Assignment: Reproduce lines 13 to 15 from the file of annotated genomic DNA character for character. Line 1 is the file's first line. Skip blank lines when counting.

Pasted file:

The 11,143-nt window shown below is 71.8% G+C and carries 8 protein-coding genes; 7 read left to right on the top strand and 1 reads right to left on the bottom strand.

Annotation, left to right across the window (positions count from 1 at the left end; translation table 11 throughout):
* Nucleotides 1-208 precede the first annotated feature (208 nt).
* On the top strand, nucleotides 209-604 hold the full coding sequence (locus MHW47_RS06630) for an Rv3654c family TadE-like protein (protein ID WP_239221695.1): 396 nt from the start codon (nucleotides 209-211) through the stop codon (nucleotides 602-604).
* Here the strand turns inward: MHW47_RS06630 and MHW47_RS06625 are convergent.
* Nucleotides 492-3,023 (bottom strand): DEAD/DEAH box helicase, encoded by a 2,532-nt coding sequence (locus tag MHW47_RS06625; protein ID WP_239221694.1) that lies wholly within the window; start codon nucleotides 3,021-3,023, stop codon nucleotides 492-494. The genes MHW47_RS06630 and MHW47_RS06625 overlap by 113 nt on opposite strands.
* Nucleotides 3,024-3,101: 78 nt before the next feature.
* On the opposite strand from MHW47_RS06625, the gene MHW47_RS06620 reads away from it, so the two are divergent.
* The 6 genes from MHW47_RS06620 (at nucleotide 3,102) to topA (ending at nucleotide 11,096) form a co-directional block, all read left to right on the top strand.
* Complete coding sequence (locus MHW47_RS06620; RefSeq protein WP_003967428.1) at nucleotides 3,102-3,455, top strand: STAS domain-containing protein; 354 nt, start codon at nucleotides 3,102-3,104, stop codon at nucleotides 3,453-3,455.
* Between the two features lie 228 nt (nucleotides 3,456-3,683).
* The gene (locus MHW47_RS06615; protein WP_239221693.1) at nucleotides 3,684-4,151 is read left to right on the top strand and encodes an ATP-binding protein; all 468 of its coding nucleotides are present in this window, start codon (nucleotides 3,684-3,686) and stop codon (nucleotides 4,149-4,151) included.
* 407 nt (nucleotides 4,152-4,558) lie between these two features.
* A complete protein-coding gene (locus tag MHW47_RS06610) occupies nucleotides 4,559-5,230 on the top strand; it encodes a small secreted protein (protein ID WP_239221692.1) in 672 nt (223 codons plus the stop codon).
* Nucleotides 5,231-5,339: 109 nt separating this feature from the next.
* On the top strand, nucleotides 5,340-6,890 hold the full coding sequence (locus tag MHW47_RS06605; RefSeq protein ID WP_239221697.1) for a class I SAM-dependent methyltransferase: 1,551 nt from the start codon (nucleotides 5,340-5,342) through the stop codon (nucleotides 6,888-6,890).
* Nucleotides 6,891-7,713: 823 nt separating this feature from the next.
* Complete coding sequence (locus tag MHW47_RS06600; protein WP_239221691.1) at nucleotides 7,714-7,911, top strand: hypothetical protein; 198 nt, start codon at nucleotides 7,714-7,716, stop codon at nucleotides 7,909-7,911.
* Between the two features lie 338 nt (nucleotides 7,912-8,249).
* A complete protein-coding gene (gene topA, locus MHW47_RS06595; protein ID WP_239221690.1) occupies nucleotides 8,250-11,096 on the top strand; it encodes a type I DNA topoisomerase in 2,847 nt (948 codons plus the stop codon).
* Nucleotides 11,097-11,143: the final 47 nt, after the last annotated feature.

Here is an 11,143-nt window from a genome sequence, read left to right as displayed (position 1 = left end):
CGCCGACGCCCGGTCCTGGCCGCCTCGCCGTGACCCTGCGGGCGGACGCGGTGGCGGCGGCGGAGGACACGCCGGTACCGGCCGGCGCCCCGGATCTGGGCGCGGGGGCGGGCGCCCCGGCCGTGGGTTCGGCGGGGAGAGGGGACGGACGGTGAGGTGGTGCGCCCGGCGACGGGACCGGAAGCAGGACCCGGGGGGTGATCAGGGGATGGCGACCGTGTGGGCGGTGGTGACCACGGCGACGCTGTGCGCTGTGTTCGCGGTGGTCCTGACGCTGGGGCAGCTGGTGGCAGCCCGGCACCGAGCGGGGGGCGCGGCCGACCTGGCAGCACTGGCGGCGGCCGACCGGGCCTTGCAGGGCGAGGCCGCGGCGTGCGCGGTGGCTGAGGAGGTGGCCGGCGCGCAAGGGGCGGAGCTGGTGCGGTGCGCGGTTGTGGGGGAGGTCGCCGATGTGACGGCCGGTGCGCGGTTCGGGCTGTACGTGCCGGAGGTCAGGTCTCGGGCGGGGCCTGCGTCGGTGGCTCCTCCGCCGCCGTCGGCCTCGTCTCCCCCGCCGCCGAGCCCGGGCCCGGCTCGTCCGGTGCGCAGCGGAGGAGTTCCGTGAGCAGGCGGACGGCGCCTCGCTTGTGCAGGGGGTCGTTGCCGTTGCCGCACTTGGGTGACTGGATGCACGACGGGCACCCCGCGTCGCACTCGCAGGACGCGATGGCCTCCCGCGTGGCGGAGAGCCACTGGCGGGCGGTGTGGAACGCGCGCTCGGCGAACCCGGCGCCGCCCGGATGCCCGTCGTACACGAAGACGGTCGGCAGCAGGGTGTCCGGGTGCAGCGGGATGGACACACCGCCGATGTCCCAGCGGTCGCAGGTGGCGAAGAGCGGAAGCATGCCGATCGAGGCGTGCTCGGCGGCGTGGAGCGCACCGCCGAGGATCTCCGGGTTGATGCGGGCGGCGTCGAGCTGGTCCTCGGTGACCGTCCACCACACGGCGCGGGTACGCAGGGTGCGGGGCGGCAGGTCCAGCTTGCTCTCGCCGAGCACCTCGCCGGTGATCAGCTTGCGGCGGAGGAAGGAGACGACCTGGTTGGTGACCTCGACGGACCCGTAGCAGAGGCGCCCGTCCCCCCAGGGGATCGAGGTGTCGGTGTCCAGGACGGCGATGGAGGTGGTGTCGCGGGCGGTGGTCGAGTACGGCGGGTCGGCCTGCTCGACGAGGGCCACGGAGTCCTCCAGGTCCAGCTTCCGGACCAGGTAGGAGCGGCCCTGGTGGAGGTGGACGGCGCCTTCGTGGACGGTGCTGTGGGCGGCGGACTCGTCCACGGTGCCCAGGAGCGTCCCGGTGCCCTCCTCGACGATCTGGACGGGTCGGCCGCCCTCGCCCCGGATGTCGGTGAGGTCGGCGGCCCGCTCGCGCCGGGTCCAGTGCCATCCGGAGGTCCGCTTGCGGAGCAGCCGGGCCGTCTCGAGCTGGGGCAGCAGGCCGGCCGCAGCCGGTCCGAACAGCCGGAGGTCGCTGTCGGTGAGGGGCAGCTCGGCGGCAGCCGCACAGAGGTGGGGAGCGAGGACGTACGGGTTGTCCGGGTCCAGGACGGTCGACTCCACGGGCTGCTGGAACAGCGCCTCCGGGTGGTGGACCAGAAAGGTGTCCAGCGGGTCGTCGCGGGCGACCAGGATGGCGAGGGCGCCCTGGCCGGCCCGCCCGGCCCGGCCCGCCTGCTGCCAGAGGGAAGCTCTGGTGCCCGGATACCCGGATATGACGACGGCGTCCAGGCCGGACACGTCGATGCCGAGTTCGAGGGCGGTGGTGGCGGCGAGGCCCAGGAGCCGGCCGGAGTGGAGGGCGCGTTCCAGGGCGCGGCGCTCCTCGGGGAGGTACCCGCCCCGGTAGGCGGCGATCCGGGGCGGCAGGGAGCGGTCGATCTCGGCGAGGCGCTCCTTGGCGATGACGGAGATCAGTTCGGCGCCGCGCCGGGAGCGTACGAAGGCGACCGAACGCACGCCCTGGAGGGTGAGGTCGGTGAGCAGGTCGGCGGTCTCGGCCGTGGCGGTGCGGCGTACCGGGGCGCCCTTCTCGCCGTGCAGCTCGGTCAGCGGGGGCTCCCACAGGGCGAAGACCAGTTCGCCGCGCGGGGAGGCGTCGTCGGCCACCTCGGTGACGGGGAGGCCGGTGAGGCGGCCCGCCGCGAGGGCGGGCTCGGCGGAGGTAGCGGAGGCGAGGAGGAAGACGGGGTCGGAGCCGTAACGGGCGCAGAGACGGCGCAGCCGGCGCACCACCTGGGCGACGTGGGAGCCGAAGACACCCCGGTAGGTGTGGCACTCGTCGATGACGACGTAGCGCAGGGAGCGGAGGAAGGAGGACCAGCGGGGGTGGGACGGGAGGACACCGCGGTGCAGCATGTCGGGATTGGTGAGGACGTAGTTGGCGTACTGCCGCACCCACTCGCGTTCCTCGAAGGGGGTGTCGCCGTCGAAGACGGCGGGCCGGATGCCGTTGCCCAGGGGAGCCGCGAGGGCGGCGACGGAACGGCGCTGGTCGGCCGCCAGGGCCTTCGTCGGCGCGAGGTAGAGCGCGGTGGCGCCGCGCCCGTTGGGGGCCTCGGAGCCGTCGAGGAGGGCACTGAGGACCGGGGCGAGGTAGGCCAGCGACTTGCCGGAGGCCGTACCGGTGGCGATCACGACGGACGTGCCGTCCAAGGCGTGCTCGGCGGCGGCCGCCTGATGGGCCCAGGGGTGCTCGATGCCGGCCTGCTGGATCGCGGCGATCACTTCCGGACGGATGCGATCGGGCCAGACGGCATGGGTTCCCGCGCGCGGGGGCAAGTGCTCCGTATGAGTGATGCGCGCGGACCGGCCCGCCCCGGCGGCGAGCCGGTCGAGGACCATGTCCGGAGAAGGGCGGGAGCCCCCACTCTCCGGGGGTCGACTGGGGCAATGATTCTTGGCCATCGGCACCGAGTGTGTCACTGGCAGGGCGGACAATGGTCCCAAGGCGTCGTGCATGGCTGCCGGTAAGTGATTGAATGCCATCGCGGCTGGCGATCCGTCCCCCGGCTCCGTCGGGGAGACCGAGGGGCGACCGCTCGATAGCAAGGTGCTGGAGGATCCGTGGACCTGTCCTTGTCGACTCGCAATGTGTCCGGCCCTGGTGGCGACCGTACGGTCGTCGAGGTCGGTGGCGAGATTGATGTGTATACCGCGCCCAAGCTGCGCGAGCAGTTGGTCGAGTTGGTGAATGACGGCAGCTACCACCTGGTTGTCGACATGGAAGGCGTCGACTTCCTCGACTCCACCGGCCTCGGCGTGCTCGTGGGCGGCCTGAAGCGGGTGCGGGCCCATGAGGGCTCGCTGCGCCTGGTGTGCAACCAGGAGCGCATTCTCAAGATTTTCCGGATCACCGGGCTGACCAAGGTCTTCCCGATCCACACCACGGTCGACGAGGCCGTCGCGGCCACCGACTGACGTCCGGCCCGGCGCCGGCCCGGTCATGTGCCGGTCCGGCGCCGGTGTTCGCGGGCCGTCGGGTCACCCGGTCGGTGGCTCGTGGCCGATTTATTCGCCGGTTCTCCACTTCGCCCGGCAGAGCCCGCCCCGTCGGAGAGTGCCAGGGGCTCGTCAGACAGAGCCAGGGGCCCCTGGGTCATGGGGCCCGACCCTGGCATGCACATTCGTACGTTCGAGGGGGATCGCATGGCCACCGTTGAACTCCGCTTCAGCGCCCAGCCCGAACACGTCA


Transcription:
* 407 nt (nucleotides 4,152-4,558) lie between these two features.
* A complete protein-coding gene (locus tag MHW47_RS06610) occupies nucleotides 4,559-5,230 on the top strand; it encodes a small secreted protein (protein ID WP_239221692.1) in 672 nt (223 codons plus the stop codon).
* Nucleotides 5,231-5,339: 109 nt separating this feature from the next.